dc.description.abstract<table><tr><td colspan="2" class="item-title">Personal and Community Factors Influencing Transition to Motherhood in Low-Income Pregnant Adolescents</td></tr><tr class="item-sponsor"><td class="label">Conference Sponsor:</td><td class="value">Midwest Nursing Research Society</td></tr><tr class="item-year"><td class="label">Conference Year:</td><td class="value">2004</td></tr><tr class="item-author"><td class="label">Author:</td><td class="value">Kaiser, Margaret, PhD, RN, APRN, BC</td></tr><tr class="item-author-title"><td class="label">Title:</td><td class="value">Assistant Professor</td></tr><tr class="item-address"><td class="label">Contact Address:</td><td class="value">CON, 985330 Nebraska Medical Center, Omaha, NE, 68198-5330, USA</td></tr><tr class="item-co-authors"><td class="label">Co-Authors:</td><td class="value">Teresa L. Barry, MSN, RNC, Public Health Nurse Project Associate; Katherine Laux Kaiser, PhD, APRN, BC, Associate Professor; Laura J. Dugick, RN, Student; Megan Hasley, RN, Student</td></tr><tr><td colspan="2" class="item-abstract">The purpose of this study is to describe the transition to motherhood in low-income urban pregnant adolescents 15-18 years by examining the relationship between personal (demographic, health behaviors, medical history) and community factors (social support) that influence the transition experience and the outcome indicator of maternal-fetal attachment (MFA). Transition to motherhood is defined as how women prepare for and come to define their role as mother (Barnard &amp; Martell, 1995). Adolescents may experience difficulty with the transition to motherhood because of their level of psychosocial and cognitive development. Understanding factors that influence attachment prenatally is important to future parenting behaviors and is considered primary prevention for altered parenting. This descriptive, correlational study will use existing data (n=261) from a large data set collected for a Medicaid Managed Care (MMC) program between January 2001 and December 2002. Inclusion criteria for the study are: (a) 15-18 years, (b) enrollment in MMC or eligible for enrollment, and (c) being pregnant. Data were collected by public health nurses primarily through telephone assessment and completed as part of the MMC enrollment process. The health assessment instruments, developed by clinical experts, are implemented using standardized training and protocols. Data analysis will include descriptive statistics and chi-square in order to examine the relationships between personal and community factors and the intermediate outcome of MFA. The outcome indicators of maternal-fetal attachment will include selection of a doctor for baby, and whether the pregnant adolescent kept all doctor&rsquo;s appointments. This research has important implications for nursing because limited research currently exists related to the study of attachment in low-income pregnant adolescents using a conceptual model of transition.</td></tr></table>en_GB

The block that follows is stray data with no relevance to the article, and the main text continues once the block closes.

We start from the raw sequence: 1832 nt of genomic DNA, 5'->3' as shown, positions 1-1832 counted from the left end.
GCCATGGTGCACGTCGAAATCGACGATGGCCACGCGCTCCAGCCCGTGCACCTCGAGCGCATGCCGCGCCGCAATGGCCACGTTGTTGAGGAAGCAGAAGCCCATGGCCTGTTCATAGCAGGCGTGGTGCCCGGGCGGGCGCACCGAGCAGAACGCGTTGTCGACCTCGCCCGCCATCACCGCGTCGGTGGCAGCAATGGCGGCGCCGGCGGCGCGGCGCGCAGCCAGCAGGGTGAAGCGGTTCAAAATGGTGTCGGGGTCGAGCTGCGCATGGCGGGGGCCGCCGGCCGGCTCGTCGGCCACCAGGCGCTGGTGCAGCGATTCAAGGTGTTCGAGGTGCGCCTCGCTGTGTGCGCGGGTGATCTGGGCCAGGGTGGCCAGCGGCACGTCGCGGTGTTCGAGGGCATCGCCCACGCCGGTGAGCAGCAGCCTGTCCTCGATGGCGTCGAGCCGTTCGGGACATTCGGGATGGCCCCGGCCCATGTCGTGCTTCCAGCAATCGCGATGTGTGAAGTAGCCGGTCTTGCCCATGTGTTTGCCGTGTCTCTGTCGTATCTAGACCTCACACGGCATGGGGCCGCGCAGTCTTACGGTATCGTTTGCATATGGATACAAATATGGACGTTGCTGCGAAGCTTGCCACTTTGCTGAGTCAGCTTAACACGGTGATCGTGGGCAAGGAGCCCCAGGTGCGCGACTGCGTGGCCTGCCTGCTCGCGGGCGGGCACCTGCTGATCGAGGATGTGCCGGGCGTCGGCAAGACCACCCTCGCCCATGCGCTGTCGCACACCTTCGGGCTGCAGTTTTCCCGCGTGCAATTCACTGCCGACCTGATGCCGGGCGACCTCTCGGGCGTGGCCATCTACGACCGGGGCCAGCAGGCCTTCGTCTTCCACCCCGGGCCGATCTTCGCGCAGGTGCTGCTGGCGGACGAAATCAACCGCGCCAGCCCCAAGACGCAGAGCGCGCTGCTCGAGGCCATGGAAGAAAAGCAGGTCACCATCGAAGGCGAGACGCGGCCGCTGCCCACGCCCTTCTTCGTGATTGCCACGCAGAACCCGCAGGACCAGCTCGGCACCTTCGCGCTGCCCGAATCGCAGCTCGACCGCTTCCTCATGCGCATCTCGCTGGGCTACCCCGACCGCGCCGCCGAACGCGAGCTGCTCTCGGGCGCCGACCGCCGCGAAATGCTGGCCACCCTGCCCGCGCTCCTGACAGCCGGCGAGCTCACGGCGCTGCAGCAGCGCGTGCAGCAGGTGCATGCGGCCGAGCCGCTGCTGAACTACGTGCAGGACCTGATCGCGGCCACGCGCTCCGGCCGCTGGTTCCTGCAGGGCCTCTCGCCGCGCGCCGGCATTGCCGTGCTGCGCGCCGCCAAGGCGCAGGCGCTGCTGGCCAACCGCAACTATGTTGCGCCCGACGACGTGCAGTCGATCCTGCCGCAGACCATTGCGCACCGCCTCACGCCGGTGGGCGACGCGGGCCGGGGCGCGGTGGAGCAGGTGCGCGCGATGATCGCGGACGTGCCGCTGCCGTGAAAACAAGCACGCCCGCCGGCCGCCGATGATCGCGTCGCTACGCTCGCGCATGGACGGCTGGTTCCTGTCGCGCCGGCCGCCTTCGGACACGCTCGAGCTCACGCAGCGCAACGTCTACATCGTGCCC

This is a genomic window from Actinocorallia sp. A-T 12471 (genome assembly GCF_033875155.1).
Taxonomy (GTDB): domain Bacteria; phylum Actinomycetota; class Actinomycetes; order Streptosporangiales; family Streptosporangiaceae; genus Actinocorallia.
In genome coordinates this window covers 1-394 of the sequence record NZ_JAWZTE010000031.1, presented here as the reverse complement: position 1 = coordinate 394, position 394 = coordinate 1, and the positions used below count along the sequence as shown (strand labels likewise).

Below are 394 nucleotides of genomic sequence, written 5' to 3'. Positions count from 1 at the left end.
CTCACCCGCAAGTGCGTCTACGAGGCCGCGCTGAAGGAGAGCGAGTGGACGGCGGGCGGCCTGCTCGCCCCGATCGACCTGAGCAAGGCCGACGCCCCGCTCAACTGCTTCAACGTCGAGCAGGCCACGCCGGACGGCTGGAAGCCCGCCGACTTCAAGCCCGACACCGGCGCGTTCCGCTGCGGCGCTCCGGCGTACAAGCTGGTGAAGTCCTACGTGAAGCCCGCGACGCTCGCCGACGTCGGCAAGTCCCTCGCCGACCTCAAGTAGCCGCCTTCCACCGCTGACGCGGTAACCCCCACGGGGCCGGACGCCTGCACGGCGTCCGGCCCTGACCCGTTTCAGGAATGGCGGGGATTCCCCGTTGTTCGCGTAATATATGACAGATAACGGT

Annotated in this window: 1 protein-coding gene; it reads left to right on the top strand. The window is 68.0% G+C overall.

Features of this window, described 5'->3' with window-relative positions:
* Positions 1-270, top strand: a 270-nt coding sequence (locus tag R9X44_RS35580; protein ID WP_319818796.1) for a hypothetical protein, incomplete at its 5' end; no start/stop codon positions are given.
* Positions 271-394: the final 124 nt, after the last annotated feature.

dc.date.available2011-10-26T21:49:37Z-
dc.date.issued2011-10-17en_GB
dc.date.accessioned2011-10-26T21:49:37Z-
dc.description.sponsorshipMidwest Nursing Research Societyen_GB